Genome Editing Gene Therapy for Duchenne Muscular Dystrophy

J Neuromuscul Dis. 2015 Sep 22;2(4):343-355. doi: 10.3233/JND-150116.


Duchenne muscular dystrophy (DMD) is a severe genetic disorder caused by loss of function of the dystrophin gene on the X chromosome. Gene augmentation of dystrophin is challenging due to the large size of the dystrophin cDNA. Emerging genome editing technologies, such as TALEN and CRISPR-Cas9 systems, open a new erain the restoration of functional dystrophin and are a hallmark of bona fide gene therapy. In this review, we summarize current genome editing approaches, properties of target cell types for ex vivo gene therapy, and perspectives of in vivo gene therapy including genome editing in human zygotes. Although technical challenges, such as efficacy, accuracy, and delivery of the genome editing components, remain to be further improved, yet genome editing technologies offer a new avenue for the gene therapy of DMD.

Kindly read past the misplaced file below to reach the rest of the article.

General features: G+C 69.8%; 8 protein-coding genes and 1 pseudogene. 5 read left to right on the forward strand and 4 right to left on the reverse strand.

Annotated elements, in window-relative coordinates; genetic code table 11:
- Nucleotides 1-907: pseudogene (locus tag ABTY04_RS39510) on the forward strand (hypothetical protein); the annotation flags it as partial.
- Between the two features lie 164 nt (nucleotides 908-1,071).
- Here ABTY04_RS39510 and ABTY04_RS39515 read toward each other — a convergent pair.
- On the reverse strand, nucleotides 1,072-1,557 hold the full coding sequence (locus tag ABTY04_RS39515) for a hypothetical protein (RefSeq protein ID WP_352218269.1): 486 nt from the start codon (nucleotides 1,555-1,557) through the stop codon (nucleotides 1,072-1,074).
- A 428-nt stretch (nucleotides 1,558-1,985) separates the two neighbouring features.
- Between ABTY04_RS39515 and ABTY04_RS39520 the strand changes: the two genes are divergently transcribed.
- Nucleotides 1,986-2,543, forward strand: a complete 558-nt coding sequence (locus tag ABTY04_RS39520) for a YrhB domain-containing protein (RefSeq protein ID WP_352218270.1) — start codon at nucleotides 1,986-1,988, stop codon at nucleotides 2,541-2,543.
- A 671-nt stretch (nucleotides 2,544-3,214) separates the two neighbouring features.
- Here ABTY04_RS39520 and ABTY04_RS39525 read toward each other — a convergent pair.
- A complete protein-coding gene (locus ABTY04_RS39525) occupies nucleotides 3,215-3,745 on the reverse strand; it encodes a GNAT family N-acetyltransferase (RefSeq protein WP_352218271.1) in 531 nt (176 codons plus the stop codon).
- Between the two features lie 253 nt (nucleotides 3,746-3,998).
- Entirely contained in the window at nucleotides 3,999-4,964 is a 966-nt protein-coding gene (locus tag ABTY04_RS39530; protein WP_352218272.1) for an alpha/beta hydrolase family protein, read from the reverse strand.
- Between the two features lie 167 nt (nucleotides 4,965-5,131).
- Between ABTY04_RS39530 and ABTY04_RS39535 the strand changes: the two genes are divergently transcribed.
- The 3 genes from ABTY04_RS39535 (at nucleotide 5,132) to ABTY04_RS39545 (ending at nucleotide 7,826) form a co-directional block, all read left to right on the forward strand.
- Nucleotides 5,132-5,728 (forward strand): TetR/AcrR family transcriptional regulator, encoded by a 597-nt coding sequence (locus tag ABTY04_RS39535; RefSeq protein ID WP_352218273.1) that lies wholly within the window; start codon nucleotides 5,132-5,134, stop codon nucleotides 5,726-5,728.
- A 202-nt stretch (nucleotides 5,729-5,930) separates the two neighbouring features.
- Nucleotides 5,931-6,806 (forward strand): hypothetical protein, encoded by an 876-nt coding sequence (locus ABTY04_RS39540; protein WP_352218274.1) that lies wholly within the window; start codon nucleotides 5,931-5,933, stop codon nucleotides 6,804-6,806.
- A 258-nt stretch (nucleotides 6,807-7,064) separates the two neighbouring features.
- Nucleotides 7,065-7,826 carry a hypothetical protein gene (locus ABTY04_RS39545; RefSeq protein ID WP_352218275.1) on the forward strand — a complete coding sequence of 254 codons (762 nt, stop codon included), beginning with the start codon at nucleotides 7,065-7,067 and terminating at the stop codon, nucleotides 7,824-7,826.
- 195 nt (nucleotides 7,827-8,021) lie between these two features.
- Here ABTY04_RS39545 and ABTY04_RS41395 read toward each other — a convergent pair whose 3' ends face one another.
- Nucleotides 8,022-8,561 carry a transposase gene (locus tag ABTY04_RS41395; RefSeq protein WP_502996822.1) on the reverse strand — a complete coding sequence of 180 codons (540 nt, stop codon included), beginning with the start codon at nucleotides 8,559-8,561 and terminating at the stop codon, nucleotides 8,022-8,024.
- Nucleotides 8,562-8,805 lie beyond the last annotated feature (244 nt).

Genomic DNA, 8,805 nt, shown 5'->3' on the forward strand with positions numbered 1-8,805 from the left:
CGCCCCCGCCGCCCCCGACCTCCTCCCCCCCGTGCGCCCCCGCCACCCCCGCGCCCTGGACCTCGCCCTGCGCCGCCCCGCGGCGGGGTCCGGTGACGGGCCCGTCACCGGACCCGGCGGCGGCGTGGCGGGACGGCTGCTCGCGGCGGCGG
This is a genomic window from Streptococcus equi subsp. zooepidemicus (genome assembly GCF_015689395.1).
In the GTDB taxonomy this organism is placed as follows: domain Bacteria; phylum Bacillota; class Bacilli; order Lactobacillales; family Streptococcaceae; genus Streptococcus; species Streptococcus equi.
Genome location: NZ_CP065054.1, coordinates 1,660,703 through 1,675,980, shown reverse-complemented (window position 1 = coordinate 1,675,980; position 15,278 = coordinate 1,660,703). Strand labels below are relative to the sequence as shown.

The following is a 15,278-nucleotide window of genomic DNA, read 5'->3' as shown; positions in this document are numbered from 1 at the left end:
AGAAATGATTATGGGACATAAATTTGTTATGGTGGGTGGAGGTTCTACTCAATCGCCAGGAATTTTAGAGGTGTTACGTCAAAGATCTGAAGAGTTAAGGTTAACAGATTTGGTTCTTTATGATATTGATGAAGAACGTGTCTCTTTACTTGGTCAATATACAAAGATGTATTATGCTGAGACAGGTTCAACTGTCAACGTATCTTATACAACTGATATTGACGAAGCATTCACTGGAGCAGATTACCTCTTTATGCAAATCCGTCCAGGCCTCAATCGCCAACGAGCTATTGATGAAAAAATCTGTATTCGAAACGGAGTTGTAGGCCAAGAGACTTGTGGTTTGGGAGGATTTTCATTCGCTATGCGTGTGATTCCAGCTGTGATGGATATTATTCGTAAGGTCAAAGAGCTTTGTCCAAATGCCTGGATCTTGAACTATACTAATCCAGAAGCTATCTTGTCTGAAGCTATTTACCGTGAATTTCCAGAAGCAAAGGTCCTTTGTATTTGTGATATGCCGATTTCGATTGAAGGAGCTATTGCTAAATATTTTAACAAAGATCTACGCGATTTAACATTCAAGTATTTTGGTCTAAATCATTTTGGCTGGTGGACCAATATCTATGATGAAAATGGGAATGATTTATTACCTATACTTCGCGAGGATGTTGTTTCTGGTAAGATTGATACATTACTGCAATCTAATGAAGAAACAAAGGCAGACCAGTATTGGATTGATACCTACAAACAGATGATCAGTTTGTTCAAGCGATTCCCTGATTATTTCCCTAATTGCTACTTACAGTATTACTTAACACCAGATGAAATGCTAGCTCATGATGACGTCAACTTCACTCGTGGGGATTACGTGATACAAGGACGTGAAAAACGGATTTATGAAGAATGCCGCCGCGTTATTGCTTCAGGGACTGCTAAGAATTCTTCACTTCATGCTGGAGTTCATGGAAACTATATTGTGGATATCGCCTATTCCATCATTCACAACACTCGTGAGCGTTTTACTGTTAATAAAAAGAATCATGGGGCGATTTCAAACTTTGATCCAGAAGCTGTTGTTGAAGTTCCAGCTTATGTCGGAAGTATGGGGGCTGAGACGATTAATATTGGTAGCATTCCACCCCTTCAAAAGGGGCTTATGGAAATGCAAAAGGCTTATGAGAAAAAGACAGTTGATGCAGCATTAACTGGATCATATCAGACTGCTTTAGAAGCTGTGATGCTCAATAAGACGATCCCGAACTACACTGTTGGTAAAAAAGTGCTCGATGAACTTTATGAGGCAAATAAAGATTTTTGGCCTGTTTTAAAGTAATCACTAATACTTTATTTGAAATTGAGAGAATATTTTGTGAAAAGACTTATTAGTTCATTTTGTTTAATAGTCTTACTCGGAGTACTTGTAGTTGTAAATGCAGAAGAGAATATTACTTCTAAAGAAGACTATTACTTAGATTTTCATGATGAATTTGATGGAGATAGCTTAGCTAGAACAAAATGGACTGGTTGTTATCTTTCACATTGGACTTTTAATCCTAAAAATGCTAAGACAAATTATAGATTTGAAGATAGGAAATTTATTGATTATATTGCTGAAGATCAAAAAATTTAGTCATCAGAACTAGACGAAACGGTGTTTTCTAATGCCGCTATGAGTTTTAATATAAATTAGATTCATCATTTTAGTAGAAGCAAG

Keywords: CRISPR-Cas9; Duchenne muscular dystrophy; TALEN; gene therapy; genome editing; iPS cells; zygotes.